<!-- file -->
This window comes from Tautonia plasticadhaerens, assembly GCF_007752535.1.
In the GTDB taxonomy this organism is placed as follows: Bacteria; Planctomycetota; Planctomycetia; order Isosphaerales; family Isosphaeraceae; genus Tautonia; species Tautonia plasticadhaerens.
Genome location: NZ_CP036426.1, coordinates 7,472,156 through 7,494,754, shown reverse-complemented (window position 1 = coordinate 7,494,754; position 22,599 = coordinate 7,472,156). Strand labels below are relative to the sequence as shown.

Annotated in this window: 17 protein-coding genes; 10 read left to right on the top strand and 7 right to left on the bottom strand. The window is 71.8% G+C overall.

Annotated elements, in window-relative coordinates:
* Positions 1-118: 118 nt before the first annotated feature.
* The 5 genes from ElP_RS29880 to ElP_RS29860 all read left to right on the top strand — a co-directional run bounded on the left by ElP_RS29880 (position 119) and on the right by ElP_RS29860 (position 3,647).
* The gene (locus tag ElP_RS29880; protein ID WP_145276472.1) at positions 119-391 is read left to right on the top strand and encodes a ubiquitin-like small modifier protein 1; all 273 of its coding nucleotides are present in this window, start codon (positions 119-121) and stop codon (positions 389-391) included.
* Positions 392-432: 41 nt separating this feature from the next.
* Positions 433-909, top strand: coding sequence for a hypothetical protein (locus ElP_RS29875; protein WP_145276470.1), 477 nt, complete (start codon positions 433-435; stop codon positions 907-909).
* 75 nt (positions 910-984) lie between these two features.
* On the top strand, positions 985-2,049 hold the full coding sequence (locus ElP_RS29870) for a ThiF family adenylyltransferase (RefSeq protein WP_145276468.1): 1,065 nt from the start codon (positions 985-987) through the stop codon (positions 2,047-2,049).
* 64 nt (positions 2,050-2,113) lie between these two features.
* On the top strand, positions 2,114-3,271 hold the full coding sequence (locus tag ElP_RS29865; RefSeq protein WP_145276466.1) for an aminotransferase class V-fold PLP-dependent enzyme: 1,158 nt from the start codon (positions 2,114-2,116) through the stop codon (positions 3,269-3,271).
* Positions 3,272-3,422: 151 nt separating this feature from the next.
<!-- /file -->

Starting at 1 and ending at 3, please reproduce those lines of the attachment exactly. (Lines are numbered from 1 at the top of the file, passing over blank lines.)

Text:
This window comes from Tautonia plasticadhaerens, assembly GCF_007752535.1.
In the GTDB taxonomy this organism is placed as follows: Bacteria; Planctomycetota; Planctomycetia; order Isosphaerales; family Isosphaeraceae; genus Tautonia; species Tautonia plasticadhaerens.
Genome location: NZ_CP036426.1, coordinates 7,472,156 through 7,494,754, shown reverse-complemented (window position 1 = coordinate 7,494,754; position 22,599 = coordinate 7,472,156). Strand labels below are relative to the sequence as shown.